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Spouse
Elizabeth Young (I) (? - ?)
Rose Stradner (? - 27 September 1958) (her death)
'Rosemary Matthews' (1962 - ?)
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Trivia

Father of producer Christopher Mankiewicz

Brother of writer Herman J. Mankiewicz
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Personal quotes

"I think it can be said fairly that I've been in on the beginning, rise, peak, collapse, and end of the talking picture."

 
Biography from Leonard Maltin's Movie Encyclopedia:
Writer, producer, director. (b. Feb. 11, 1909, WilkesBarre, Pa.; d. Feb. 5, 1993.) One of America's wittiest and most urbane filmmakers, Mankiewicz managed to please both critics and audiences with a wide variety of films, marked by an extraordinary degree of intelligence and sophistication. After working in Berlin, first as a reporter and then as a titles translator of German silent films intended for American distribution, he followed his older brother Herman to Hollywood in the late 1920s. He wrote (or cowrote) many top films, ranging from wacky comedies such as Million Dollar Legs (1932) and Diplomaniacs (1933) to tear-jerking melodramas such as Skippy (1931), and from the big-budget gloss of Manhattan Melodrama to the gritty realism of Our Daily Bread (both 1934). In 1936, he began producing as well with the powerful lynch mob drama Fury which was followed over the next decade by such superior films as The Shopworn Angel (1938), The Philadelphia Story (1940), Woman of the Year (1942), and Keys of the Kingdom (1944).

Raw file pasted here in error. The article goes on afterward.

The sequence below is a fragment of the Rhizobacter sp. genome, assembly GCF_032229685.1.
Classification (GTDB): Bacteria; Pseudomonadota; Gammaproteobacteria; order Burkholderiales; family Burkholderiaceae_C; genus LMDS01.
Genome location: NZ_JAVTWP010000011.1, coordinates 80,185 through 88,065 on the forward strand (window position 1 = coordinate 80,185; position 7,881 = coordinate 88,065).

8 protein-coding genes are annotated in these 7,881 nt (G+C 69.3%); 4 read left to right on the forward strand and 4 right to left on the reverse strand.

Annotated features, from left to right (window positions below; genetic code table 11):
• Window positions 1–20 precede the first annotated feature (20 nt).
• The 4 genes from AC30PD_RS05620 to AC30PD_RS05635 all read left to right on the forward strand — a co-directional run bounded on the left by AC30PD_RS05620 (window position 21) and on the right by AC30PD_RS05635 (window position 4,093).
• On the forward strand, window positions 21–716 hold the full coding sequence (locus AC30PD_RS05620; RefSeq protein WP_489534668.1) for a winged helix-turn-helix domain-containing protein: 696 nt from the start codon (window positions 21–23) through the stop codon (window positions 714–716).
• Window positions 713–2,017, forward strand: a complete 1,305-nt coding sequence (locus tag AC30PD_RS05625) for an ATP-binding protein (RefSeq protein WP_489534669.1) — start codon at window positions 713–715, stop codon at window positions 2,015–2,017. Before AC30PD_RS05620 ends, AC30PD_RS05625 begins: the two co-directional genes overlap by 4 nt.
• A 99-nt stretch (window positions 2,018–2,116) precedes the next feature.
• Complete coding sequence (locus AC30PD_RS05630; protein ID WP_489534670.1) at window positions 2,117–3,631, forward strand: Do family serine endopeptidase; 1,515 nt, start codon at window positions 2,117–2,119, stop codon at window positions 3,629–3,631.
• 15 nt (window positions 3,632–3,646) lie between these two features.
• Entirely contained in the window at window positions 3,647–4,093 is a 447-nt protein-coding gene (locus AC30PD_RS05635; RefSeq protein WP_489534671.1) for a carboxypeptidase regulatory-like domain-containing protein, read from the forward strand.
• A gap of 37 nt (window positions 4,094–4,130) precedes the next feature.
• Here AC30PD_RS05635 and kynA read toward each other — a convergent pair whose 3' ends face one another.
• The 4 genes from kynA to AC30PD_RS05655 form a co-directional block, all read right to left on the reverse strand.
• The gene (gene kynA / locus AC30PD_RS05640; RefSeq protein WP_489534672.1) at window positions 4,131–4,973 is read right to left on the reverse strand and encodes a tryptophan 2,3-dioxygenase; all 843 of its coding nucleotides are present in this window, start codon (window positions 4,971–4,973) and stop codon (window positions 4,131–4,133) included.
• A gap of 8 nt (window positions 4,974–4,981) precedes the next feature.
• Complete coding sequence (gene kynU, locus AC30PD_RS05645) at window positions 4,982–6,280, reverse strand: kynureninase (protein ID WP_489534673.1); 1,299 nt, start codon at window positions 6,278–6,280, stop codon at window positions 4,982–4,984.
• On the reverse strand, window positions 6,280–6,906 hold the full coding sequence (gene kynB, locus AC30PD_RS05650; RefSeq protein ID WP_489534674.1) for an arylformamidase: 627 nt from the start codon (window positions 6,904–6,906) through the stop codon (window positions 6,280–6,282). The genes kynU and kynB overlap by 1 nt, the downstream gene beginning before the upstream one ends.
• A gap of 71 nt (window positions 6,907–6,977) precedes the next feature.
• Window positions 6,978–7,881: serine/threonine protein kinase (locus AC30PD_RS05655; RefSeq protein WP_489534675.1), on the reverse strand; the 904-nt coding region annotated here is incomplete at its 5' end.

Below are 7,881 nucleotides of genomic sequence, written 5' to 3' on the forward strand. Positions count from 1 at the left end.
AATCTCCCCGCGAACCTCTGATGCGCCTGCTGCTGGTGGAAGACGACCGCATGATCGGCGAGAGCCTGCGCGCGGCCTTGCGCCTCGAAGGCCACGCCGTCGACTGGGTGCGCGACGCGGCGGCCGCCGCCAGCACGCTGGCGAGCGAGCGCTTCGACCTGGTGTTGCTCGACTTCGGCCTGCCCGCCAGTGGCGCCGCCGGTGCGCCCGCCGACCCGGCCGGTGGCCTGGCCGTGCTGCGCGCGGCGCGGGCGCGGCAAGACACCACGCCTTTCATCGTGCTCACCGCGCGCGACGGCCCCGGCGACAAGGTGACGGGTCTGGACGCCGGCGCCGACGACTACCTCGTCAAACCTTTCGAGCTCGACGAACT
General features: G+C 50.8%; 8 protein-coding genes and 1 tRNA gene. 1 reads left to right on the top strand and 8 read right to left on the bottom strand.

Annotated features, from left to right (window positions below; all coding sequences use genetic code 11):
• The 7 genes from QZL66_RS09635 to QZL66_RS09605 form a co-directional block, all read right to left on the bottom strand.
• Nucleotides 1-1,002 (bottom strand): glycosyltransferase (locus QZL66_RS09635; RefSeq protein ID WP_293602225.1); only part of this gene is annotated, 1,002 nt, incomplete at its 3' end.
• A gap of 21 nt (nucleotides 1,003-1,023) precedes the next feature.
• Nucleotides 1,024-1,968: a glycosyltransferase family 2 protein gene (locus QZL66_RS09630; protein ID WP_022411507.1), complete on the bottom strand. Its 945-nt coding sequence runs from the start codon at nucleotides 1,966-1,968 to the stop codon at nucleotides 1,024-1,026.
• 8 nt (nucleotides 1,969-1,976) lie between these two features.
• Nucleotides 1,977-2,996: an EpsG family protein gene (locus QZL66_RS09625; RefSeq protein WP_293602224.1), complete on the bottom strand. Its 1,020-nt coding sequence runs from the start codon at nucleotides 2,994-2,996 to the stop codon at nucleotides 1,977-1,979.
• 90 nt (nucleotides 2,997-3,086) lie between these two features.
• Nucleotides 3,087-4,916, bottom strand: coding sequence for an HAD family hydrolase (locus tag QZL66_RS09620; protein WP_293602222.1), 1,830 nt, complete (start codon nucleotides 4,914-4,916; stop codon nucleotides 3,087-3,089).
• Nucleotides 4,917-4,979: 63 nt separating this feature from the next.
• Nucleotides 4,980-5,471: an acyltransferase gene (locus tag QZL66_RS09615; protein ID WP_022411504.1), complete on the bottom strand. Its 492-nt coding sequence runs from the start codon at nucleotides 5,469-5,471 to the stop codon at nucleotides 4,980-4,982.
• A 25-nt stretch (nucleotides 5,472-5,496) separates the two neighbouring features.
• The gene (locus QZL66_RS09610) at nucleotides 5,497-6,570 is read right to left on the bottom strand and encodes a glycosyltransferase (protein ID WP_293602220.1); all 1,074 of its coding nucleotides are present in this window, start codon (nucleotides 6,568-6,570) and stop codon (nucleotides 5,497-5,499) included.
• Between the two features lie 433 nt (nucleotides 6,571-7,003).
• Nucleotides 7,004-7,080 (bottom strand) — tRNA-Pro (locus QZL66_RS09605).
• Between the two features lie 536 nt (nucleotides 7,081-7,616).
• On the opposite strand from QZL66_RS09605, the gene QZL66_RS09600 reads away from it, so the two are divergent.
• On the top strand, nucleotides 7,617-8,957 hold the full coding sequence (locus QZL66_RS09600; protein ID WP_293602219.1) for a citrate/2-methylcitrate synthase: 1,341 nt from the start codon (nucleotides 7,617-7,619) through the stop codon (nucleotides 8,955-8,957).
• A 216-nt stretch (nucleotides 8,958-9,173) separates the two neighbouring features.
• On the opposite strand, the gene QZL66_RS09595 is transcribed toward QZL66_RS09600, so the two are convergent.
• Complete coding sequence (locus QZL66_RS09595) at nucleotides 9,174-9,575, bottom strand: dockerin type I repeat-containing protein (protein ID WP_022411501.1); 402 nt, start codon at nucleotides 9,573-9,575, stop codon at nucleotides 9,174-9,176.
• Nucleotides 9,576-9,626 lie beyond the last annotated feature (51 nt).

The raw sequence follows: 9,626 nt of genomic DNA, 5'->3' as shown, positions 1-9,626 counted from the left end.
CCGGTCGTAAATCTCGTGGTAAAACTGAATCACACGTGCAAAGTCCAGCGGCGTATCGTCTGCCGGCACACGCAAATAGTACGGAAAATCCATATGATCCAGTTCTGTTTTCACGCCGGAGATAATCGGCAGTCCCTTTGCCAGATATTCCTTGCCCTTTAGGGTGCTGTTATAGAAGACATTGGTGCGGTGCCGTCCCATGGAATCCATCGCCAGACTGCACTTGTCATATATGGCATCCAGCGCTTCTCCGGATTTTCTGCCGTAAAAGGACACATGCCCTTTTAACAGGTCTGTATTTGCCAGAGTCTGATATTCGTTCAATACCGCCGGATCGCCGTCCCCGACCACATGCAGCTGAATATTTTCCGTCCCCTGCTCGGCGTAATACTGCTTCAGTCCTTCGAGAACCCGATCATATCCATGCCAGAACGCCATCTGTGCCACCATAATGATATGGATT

Mankiewicz finally ascended to the director's chair in 1946 with the period melodrama Dragonwyck and scored another hit the following year with The Ghost and Mrs. Muir He pulled a still unequaled double hat trick by winning writing and directing Oscars in 1949 for the superb A Letter to Three Wives and then again the very next year for All About Eve the bitchy backstage comedy-drama starring Bette Davis, still his most famous and revered film. Other noteworthy pictures include the racial drama No Way Out (1950, Sidney Poitier's first film), an offbeat and cerebral romance, People Will Talk (1951), the espionage tale 5 Fingers (1952, which netted him an Oscar nomination), a moody adaptation of Julius Caesar (1953), a mordant look at filmmaking, The Barefoot Contessa (1954), the smash musical comedy Guys and Dolls (1955), Tennessee Williams' Suddenly, Last Summer (1959), the gargantuan Cleopatra (1963, which he took over in mid-production), a modern-day "Volpone" called The Honey Pot (1967), a cynical comic Western, EB> (1970), and a bravura filming of the hit mystery play Sleuth (1972, for which he earned his final Oscar nomination). Even his lesser films are marked by literate dialogue and fine performances; his best films are as good as any ever made. His son, Tom Mankiewicz, is himself a writer/director whose films include the 1987 Dragnet